Special forces in Yemen rescued eight hostages including "a foreigner" on Tuesday just hours after Al-Qaeda seized them at an air base in the violence-wracked country, military officials said.
Seven Yemeni soldiers and a man three Yemeni military sources said was an American -- despite denials -- were abducted when the militants assaulted Al-Anad base in the southern province of Lahij.
"There were no US personnel rescued from Yemen last night," a Pentagon official said. "We applaud the government of Yemen's hostage rescue operation."
The American embassy in Sanaa declined comment and the Pentagon referred any other queries about the operation to Yemen's government.
Special forces launched a dawn raid to free the hostages, killing seven kidnappers. A member of the security forces was reported to have been lightly wounded during the rescue.
"The seven assailants have been killed by Yemeni forces, supported by American forces," a Yemeni military official told AFP, without elaborating on the reported US role.
The militants captured seven soldiers on guard during the night, before advancing into the base and seizing the other hostage, an official said.
Yemen's Supreme Security Council had a different version of events, with the official Saba news agency quoting a spokesman as saying that the eight kidnapped personnel comprised six Yemenis, a Saudi national and an Ethiopian.
The spokesman said the eight were rescued from the Hajr As-Saghir region of Hadramawt province, contradicting military officials.
Yemen is a key US ally in the fight against Al-Qaeda, allowing Washington to conduct a longstanding drone war against the group on its territory.
Yemeni officials acknowledge that Washington has deployed personnel at Al-Anad base to gather intelligence for drone strikes.
A military official said that "dozens of American military personnel" are based at Al-Anad, mainly instructors involved in training anti-terror forces.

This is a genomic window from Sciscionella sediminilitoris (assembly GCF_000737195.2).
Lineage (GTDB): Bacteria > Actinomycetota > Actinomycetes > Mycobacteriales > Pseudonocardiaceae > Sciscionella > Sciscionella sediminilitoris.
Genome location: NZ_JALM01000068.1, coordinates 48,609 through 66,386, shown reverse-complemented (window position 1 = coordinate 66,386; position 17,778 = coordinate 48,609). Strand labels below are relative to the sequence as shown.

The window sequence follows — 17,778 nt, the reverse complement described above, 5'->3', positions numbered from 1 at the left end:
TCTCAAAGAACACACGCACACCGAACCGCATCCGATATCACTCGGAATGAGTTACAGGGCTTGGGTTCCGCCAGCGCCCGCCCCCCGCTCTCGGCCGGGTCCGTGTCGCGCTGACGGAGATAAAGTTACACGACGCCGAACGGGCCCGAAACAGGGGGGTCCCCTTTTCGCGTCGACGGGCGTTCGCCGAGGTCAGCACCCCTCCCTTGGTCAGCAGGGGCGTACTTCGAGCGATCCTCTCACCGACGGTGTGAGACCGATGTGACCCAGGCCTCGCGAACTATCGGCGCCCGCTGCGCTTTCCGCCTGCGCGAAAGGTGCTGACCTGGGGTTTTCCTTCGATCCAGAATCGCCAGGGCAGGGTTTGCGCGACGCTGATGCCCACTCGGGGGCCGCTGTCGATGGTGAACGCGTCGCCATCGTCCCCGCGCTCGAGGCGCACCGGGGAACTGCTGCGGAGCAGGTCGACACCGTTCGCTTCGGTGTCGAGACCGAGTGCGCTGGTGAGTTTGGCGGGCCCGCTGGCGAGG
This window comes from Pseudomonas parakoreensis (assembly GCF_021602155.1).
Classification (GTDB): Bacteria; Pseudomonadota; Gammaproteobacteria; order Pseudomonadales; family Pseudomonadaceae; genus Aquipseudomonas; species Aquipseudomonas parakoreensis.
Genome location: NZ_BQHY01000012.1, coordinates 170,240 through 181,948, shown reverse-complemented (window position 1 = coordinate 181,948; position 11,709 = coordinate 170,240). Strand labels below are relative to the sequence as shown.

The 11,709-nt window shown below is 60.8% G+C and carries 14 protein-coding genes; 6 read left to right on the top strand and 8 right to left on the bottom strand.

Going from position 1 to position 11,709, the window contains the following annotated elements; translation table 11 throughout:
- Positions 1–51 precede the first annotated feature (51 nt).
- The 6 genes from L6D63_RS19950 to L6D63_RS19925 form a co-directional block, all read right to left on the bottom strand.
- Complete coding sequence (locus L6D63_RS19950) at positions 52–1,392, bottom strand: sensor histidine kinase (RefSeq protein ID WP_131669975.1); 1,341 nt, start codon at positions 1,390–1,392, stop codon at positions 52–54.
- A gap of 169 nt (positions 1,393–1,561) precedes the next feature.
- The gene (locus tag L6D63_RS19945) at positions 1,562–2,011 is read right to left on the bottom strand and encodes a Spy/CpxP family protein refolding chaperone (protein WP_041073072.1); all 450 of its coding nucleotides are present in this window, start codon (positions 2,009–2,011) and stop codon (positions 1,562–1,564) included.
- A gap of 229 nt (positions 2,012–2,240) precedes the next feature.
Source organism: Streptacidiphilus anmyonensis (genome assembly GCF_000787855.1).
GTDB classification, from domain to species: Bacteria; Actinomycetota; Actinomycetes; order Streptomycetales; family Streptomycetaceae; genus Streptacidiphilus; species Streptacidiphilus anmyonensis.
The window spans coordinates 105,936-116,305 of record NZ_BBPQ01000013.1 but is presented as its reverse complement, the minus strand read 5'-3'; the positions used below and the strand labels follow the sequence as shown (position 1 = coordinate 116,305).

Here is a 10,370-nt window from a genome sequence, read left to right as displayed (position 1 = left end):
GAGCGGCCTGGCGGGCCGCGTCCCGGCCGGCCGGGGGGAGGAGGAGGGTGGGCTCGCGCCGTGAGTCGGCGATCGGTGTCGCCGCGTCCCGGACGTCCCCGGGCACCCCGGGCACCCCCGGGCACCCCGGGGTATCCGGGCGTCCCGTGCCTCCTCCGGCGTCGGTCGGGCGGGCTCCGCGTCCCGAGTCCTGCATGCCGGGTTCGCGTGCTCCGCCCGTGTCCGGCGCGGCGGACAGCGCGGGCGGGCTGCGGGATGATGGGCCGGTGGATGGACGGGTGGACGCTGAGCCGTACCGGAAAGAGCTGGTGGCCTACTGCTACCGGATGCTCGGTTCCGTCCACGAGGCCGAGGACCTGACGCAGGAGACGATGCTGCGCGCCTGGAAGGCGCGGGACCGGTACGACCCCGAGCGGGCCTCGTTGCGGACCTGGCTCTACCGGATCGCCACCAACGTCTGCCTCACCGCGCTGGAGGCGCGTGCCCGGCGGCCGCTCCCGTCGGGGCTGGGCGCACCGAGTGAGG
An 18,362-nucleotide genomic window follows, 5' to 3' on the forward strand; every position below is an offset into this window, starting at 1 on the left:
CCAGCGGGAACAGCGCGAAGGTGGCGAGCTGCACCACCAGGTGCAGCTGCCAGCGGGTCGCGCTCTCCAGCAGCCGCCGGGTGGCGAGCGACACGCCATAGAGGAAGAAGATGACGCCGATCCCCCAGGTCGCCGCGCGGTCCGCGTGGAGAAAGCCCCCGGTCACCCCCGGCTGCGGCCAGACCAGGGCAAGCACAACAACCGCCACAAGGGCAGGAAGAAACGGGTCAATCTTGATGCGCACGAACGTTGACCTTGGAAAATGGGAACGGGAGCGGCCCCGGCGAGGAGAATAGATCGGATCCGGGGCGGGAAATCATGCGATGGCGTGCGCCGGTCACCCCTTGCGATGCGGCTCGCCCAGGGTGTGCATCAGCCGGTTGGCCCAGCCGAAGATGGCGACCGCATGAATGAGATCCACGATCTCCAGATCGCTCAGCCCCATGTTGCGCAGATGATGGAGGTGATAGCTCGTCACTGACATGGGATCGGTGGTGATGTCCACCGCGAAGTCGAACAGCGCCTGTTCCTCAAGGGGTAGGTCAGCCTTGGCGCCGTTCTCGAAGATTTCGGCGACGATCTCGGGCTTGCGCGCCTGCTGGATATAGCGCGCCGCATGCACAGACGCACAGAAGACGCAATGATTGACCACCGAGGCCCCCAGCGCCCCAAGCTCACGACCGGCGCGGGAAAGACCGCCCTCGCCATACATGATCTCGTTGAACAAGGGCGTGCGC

Al-Qaeda has exploited instability in the impoverished Arabian Peninsula country since a 2011 uprising overthrew longtime president Ali Abdullah Saleh.
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Hundreds of foreigners have been kidnapped over past years in Yemen, mostly by disgruntled tribesmen trying to pressure local authorities. Almost all were freed unharmed, mostly in exchange for ransom or government concessions.
- Shebab infiltrators -
On another front, Yemen's interior ministry said overnight that the coast guard was on alert in several provinces following information that "terrorist groups belonging to Somalia's (Al-Qaeda-affiliated) Shebab are planning to enter Yemen to carry out terrorist attacks".
The ministry ordered "increased deployment of security patrols along Yemen's coast in coordination with naval forces... to arrest any elements and foil any suspected movement".
It was unclear if the warning was linked to the attack in Lahij.
Tens of thousands of Somali refugees cross the Gulf of Aden every year to reach Yemen.
But African and Yemeni officials have warned that Shebab fighters were also infiltrating among refugees entering the country, which is home to Al-Qaeda in the Arabian Peninsula.
Washington calls AQAP the deadliest franchise in the global extremist network.
Several Al-Qaeda militants have been killed in attacks by unmanned drones.
The United States is the only country operating drones over Yemen, but US officials rarely confirm individual strikes.
The militants remain active in southern and eastern regions of Yemen despite several military campaigns by government forces.
Al-Qaeda militants have closed ranks with Sunni tribesmen in southern Yemen to halt the advance of Shiite Huthi militias who seized Sanaa in September unopposed, and who have since extended their control to coastal areas and regions south of the capital.